“Snow White and the Huntsman” hops on the oh-so-en-vogue bandwagon of darkly reimagining a previously established subject. This one does it by offering a chic fantasy setting reminiscent of “Game of Thrones,” making its characters miserable instead of jolly. Its ominous ambience harkens back to the original Brothers Grimm tales from the early 19th century instead of the popular Disney imagery of the 1937 animated feature.
But what starts off as a masterfully sub-Gothic spin on a famous tale eventually derails into familiar teen-lit territory of very evil versus very good. That this “Snow White” is smeared in glum aesthetics means little in the end.
Director Rupert Sanders and writers Evan Daugherty, John Lee Hancock and Hossein Amini command immediate attention with a superbly promising start that focuses on Ravenna, a woman whose enchanting beauty hides sinister secrets and a vengeful heart.
Actress Charlize Theron portrays Ravenna beautifully and it takes no effort on the audience’s part to fall for her blackened ways as she wins the king’s heart only to swiftly tear apart his kingdom from within.
When Ravenna speaks with a baleful hush of men disposing of women after their beauty runs dry, it is given with an underlying promise that the film plans on digging to the depths of its characters’ souls. Alas, that never comes; soon enough Ravenna becomes nothing more than this modern “Snow White’s” big bad boss; just another evil witch waiting to be beaten.
As the title character, “Twilight” superstar Kristen Stewart tries to inject as much sorrow into her character as possible. After her father, the king, is murdered by Ravenna — a severe case of the evil stepmother if there ever was one — Snow White has to endure years of captivity in the castle. But the story gives Stewart little more than a pseudo-feminist take on her damsel-in-distress.
Though she grows to be a symbolic savior of sorts for a world ravaged by despair under Ravenna’s headship, this Snow White is written with frustrating lability, as if the producers want it both ways: for their protagonist to evoke commanding leadership but still shriek for Prince Charming’s aid under the lightest duress. Snow White’s captivity itself is an example of the film’s many illogical plot holes. Why doesn’t Ravenna kill her as a child along with everyone else?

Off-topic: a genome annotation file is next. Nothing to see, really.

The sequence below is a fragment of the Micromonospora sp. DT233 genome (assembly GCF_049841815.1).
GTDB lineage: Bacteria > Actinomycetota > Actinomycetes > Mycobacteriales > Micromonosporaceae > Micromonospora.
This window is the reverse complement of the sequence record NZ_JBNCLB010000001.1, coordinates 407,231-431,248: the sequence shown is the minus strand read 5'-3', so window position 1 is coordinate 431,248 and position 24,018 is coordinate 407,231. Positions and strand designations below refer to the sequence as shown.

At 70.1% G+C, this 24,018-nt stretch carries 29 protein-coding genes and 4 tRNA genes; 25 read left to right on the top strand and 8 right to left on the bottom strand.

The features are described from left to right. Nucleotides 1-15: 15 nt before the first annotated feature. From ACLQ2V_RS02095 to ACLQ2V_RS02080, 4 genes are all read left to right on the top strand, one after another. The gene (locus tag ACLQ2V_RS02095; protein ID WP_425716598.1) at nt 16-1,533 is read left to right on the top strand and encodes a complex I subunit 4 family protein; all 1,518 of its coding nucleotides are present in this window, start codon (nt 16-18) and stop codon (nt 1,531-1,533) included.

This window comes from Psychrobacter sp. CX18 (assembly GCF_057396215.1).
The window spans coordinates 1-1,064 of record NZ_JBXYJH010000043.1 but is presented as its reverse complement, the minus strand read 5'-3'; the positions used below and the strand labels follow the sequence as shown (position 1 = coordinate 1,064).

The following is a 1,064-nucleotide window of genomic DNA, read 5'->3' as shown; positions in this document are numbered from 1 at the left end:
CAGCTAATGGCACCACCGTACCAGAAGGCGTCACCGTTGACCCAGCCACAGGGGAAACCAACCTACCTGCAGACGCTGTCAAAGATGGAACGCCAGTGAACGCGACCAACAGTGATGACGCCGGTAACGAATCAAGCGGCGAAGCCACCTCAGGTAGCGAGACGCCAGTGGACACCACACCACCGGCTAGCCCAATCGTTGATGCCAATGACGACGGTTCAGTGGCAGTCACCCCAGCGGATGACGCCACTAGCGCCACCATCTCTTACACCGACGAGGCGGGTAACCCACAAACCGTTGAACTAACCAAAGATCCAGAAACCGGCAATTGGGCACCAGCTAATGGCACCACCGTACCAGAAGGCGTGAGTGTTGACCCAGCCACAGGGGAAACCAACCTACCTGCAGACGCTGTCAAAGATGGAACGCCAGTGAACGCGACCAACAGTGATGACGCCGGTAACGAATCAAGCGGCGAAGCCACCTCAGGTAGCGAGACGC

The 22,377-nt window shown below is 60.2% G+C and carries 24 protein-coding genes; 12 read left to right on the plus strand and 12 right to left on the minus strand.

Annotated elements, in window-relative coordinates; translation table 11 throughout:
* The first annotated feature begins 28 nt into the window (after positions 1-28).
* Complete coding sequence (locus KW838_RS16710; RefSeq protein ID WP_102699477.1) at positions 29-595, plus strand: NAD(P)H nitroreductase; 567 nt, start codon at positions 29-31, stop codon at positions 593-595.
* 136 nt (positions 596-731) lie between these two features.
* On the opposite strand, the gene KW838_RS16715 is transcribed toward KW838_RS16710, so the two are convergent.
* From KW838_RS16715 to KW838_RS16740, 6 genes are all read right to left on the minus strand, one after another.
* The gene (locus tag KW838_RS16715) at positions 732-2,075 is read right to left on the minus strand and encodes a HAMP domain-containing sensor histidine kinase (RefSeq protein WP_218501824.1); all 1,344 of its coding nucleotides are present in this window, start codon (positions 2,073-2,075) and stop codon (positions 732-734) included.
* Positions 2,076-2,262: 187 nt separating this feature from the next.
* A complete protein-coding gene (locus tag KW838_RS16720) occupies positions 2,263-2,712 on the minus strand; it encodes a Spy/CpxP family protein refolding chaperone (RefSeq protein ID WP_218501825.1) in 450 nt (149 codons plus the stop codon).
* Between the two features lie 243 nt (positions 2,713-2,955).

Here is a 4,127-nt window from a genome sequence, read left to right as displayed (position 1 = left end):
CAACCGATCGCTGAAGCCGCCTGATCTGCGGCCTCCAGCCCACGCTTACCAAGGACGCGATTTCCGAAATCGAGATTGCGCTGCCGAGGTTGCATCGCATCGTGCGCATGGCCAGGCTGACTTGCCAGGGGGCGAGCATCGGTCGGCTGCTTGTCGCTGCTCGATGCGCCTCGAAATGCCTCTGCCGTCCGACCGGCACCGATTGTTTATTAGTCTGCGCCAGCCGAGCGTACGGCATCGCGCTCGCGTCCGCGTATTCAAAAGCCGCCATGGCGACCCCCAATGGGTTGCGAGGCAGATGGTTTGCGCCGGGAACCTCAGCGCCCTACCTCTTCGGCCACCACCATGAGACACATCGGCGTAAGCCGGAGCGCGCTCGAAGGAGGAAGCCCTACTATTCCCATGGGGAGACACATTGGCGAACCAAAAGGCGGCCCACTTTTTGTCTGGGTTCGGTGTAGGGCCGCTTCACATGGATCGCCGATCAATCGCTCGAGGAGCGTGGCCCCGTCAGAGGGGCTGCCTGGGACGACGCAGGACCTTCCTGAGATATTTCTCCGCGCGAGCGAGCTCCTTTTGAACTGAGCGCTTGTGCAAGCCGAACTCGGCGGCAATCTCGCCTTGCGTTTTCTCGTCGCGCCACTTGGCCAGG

It is the actors who manage to sustain the story’s intended mature take on “Snow White.” Along with Theron’s believably psychotic take on the role and Stewart’s visible eagerness to break her “Twilight” teen-queen image, the actors who play the eight dwarfs (Toby Jones, Bob Hoskins, Ian McShane and Eddie Marsan, among others) offer an immensely engaging take on the popular characters; each is memorable, despite having limited time on screen.
Chris Hemsworth (of “Thor” and “The Avengers” fame) plays the cliched, brusquely reluctant hero, the Huntsman, with what appears to be a genuine reluctance to fully engage with the character. The actor’s visible discomfort playing one of the film’s Prince Charmings (there are actually two, but the other, a dullard named William, is a forgettable mess) is representative of how the characters’ depth eventually takes a back seat as the film swirls on autopilot toward an inevitably humdrum conclusion.
“Snow White and the Huntsman” offers plenty of glorious darkness, but its beauty masks a dull rehash of a classic tale that only wants to look different without the courage to be so. As it is, this retelling is just another fairy tale with a happy ending.
Snow White and The Huntsman
Directed by Rupert Sanders
Starring Charlize Theron, Kristen Stewart, Chris Hemsworth
English with Indonesian subtitles